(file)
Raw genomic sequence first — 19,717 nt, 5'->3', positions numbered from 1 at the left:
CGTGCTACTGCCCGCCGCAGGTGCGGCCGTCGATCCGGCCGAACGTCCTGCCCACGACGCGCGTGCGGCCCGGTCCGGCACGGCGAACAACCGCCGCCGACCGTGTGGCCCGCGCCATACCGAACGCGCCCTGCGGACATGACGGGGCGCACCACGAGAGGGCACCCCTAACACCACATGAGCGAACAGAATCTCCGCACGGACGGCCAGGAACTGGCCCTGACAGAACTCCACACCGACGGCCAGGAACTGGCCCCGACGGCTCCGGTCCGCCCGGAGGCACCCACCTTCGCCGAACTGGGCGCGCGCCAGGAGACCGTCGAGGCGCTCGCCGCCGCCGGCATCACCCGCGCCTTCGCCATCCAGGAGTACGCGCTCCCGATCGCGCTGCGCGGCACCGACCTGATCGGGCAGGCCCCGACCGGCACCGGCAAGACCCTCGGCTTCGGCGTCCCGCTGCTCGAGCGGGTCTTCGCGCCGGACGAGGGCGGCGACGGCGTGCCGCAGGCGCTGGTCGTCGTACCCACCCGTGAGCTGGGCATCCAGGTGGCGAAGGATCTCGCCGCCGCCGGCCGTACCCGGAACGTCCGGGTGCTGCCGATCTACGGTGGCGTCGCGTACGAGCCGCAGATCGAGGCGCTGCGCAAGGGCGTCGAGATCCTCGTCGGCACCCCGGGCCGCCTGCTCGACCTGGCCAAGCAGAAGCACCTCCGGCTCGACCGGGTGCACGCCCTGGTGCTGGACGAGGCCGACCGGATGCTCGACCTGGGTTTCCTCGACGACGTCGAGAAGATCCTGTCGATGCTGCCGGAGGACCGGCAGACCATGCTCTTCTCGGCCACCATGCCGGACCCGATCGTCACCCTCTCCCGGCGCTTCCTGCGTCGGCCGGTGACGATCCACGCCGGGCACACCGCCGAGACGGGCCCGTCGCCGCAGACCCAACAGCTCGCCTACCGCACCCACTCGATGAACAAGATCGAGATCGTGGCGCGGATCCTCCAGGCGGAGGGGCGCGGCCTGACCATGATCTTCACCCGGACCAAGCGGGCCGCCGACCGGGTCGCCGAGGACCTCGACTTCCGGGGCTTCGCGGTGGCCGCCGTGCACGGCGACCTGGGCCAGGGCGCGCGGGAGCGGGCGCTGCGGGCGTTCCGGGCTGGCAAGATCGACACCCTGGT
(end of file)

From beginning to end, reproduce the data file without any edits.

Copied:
Raw genomic sequence first — 19,717 nt, 5'->3', positions numbered from 1 at the left:
CGTGCTACTGCCCGCCGCAGGTGCGGCCGTCGATCCGGCCGAACGTCCTGCCCACGACGCGCGTGCGGCCCGGTCCGGCACGGCGAACAACCGCCGCCGACCGTGTGGCCCGCGCCATACCGAACGCGCCCTGCGGACATGACGGGGCGCACCACGAGAGGGCACCCCTAACACCACATGAGCGAACAGAATCTCCGCACGGACGGCCAGGAACTGGCCCTGACAGAACTCCACACCGACGGCCAGGAACTGGCCCCGACGGCTCCGGTCCGCCCGGAGGCACCCACCTTCGCCGAACTGGGCGCGCGCCAGGAGACCGTCGAGGCGCTCGCCGCCGCCGGCATCACCCGCGCCTTCGCCATCCAGGAGTACGCGCTCCCGATCGCGCTGCGCGGCACCGACCTGATCGGGCAGGCCCCGACCGGCACCGGCAAGACCCTCGGCTTCGGCGTCCCGCTGCTCGAGCGGGTCTTCGCGCCGGACGAGGGCGGCGACGGCGTGCCGCAGGCGCTGGTCGTCGTACCCACCCGTGAGCTGGGCATCCAGGTGGCGAAGGATCTCGCCGCCGCCGGCCGTACCCGGAACGTCCGGGTGCTGCCGATCTACGGTGGCGTCGCGTACGAGCCGCAGATCGAGGCGCTGCGCAAGGGCGTCGAGATCCTCGTCGGCACCCCGGGCCGCCTGCTCGACCTGGCCAAGCAGAAGCACCTCCGGCTCGACCGGGTGCACGCCCTGGTGCTGGACGAGGCCGACCGGATGCTCGACCTGGGTTTCCTCGACGACGTCGAGAAGATCCTGTCGATGCTGCCGGAGGACCGGCAGACCATGCTCTTCTCGGCCACCATGCCGGACCCGATCGTCACCCTCTCCCGGCGCTTCCTGCGTCGGCCGGTGACGATCCACGCCGGGCACACCGCCGAGACGGGCCCGTCGCCGCAGACCCAACAGCTCGCCTACCGCACCCACTCGATGAACAAGATCGAGATCGTGGCGCGGATCCTCCAGGCGGAGGGGCGCGGCCTGACCATGATCTTCACCCGGACCAAGCGGGCCGCCGACCGGGTCGCCGAGGACCTCGACTTCCGGGGCTTCGCGGTGGCCGCCGTGCACGGCGACCTGGGCCAGGGCGCGCGGGAGCGGGCGCTGCGGGCGTTCCGGGCTGGCAAGATCGACACCCTGGT